Italian artist Federico Borella took home the Photographer of the Year prize at the prestigious Sony World Photography Awards 2019, which attracted 327,000 entries from 195 countries.
Borella’s series “Five Degrees” looks at male suicide among farmers in Tamil Nadu, India, an area suffering its worst drought in 140 years.
“As global warming changes the face of life ever more rapidly — particularly in developing and undeveloped nations — the work of artists such as Borella becomes ever more needed,” said Mike Trow, chair of the judges of the Professional section of the competition.
The awards honor a number of photographers across four competitions — Open, Professional, Youth and Student — with the winners announced at a ceremony in London on Wednesday night.
There are 10 categories in the Professional competition, covering diverse areas including documentary, still-life and landscape.
An image from Marinka Masséus’ “Chosen [not] to be” series, which one first place in the creative category. Credit: Marinka Masséus
Dutch photographer Marinka Masséus took first place in the Creative category with her series “Chosen [not] to be,” which focuses on the way in which the visual arts have ignored people with Down syndrome.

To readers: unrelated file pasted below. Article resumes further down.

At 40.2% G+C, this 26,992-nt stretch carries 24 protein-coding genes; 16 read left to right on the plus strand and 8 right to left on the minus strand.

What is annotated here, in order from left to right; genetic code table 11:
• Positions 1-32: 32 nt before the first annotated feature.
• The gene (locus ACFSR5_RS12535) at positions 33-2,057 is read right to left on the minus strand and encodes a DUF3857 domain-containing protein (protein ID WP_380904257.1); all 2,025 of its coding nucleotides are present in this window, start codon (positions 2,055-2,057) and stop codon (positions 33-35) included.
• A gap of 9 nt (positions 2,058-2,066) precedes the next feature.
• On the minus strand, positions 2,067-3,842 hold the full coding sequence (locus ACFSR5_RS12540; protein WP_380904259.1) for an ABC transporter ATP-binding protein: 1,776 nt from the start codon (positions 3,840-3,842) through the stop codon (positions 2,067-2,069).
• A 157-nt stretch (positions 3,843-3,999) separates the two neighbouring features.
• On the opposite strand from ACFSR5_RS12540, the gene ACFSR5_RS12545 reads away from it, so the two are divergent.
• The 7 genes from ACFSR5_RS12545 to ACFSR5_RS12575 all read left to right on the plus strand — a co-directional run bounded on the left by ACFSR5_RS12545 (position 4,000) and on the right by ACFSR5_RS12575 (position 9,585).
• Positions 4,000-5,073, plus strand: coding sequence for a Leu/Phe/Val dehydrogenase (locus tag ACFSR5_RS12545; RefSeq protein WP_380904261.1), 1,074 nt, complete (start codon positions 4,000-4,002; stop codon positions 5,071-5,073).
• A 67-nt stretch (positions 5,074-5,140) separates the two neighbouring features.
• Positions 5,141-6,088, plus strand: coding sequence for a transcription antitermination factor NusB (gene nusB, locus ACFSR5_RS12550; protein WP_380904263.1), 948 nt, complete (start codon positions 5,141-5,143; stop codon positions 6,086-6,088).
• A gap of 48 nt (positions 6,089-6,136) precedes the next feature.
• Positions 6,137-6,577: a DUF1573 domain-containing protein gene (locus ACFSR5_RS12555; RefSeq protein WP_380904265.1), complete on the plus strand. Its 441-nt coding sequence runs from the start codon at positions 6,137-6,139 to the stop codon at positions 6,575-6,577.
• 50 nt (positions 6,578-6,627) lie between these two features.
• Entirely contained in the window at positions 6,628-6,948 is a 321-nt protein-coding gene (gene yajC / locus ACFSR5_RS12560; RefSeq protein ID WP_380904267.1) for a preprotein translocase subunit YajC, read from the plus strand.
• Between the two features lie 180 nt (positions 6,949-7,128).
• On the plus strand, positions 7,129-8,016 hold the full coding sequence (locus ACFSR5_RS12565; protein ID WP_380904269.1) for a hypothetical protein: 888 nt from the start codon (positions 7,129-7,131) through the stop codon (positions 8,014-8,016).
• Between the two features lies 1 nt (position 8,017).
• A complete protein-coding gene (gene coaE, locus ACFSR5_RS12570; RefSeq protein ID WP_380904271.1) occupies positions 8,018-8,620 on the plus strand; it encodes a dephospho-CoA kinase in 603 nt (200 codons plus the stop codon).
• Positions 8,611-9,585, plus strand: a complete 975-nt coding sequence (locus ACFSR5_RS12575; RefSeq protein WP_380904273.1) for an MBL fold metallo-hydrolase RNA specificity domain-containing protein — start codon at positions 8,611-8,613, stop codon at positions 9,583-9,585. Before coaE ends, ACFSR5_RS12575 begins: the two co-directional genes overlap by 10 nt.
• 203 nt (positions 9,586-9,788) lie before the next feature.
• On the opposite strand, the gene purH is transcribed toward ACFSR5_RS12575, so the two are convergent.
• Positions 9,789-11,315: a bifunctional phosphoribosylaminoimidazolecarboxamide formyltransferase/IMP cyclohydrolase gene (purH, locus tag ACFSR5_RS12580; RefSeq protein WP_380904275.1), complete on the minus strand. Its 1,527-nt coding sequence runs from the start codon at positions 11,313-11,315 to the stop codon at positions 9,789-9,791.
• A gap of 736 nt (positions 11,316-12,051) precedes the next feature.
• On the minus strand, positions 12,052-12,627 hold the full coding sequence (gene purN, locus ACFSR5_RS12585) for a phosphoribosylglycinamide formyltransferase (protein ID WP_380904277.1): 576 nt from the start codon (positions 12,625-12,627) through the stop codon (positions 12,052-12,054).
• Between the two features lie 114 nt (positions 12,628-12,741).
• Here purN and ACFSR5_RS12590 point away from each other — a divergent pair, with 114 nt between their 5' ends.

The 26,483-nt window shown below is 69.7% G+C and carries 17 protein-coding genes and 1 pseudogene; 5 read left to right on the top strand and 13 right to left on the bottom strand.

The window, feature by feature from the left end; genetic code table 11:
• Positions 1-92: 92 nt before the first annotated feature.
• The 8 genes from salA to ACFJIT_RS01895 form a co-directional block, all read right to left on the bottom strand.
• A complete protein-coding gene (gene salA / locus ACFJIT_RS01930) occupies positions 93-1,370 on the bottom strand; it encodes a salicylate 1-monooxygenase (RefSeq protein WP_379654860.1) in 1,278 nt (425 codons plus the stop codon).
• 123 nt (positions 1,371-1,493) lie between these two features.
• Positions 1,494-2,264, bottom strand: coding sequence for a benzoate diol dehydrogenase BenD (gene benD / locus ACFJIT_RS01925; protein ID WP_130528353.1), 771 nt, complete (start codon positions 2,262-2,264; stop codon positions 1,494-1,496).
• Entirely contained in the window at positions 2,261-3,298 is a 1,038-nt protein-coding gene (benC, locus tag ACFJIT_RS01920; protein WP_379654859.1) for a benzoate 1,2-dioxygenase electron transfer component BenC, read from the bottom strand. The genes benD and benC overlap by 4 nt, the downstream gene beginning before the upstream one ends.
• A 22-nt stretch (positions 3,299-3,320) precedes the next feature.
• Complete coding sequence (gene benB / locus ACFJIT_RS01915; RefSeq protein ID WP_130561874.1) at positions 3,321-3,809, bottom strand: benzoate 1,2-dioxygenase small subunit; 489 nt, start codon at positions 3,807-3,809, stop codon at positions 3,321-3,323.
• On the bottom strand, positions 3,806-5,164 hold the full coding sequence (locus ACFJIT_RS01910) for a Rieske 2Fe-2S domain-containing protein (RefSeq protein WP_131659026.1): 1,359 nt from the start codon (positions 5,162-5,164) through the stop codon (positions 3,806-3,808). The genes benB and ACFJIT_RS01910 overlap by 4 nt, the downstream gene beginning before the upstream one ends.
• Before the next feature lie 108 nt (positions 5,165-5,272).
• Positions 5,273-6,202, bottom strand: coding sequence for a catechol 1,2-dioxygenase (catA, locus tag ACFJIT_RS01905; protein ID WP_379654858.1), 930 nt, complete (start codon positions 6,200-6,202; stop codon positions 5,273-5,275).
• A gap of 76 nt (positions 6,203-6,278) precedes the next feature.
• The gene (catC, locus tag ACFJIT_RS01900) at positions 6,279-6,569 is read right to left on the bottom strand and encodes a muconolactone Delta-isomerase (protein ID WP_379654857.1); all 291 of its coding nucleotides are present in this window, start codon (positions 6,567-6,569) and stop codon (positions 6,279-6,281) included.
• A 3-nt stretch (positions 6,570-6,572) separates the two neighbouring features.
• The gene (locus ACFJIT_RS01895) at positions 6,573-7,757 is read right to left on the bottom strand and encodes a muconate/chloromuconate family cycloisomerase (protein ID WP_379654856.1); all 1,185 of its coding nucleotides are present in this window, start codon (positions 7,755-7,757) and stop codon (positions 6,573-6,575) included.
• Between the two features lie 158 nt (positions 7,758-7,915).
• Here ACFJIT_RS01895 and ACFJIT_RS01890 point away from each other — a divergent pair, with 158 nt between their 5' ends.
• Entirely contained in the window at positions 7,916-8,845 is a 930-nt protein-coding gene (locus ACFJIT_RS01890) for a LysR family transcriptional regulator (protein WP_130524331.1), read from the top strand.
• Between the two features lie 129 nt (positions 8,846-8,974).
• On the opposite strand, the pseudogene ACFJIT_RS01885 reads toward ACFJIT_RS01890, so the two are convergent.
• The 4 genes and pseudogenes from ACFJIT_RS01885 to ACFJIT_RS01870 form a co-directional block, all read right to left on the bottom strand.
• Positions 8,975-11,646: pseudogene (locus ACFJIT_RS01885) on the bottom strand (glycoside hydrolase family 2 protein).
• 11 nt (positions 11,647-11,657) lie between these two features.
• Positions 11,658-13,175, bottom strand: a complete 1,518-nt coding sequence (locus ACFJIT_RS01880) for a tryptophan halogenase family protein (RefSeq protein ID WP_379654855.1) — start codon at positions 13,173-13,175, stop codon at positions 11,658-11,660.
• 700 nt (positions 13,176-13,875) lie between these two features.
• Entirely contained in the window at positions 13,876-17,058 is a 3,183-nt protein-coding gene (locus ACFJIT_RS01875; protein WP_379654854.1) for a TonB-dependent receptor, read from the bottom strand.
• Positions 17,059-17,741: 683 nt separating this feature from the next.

“With ‘Chosen [not]to be’ I reflect on their reality — the barriers they face, society’s refusal to see their capabilities, the invisibility of their true selves — and translate their experiences visually,” Masséus said in a press statement.
Second place went to US photographer Leah Schretenthaler, whose project “The Invasive Species of the Built Environment” looks at controversial building projects in Hawaii, while Pol Kurucz of France came third with “The Normals,” which looks at the eccentrics who defy societal norms in Rio de Janeiro, Brazil.
In the Architecture category, Stephan Zirwes won the top prize for his drone shots of public swimming pools in Germany, known as “Cut Outs – Pools 2018.”
A shot from Stephan Zirwes’ award-winning “Cut Outs – Pools 2018” series. Credit: Stephan Zirwes
Finnish photographer Tuomas Uusheimo shot the Paimio Sanatorium, a former tuberculosis sanatorium in southwestern Finland, for his second-place entry, which captures the 1933 Functionalist edifice built by architects Alvar and Aino Aalto.
In third place is “Back to the Future,” German photographer Peter Franck’s collection of collages that bring architecture and nature together.
Nadav Kander, an Israeli-born photographer based in London, received the Outstanding Contribution to Photography prize from the World Photography Organisation, which set up the awards.